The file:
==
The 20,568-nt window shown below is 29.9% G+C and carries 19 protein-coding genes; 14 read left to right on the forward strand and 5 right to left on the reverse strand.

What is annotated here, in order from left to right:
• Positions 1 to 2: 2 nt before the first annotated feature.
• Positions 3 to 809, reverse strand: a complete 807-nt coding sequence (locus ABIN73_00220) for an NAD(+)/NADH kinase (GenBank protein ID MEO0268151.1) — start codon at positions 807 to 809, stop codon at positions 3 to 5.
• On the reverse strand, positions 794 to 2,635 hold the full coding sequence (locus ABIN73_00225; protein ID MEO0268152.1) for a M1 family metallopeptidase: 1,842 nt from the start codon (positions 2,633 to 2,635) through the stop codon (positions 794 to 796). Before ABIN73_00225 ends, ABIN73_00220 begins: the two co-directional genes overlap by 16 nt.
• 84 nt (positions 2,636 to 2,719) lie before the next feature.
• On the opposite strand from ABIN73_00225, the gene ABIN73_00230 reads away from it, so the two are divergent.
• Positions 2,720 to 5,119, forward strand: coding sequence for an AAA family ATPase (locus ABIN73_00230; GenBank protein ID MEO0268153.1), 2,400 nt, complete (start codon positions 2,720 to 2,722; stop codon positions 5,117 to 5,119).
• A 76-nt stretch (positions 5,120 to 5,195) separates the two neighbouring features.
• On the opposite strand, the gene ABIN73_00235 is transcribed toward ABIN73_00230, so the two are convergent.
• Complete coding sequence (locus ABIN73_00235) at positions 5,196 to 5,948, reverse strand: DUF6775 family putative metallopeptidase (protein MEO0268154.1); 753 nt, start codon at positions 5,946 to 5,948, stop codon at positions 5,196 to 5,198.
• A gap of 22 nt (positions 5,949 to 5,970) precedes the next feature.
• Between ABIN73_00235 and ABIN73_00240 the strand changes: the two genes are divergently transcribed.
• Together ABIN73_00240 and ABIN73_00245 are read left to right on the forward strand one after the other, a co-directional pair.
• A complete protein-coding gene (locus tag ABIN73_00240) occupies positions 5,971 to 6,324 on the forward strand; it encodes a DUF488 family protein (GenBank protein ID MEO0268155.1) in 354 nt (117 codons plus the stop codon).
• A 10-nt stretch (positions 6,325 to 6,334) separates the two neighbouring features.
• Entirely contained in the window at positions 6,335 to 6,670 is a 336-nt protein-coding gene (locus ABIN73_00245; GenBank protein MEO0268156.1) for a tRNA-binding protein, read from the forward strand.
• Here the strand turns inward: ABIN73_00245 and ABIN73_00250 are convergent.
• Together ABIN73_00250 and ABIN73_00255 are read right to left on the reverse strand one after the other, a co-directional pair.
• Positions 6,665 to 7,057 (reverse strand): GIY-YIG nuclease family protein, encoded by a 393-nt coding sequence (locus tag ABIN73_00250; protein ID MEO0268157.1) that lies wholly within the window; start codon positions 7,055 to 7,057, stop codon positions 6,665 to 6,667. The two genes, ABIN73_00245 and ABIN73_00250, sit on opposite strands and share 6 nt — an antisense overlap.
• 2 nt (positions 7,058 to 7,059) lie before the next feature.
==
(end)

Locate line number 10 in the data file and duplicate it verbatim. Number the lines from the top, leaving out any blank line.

• On the opposite strand, the gene ABIN73_00235 is transcribed toward ABIN73_00230, so the two are convergent.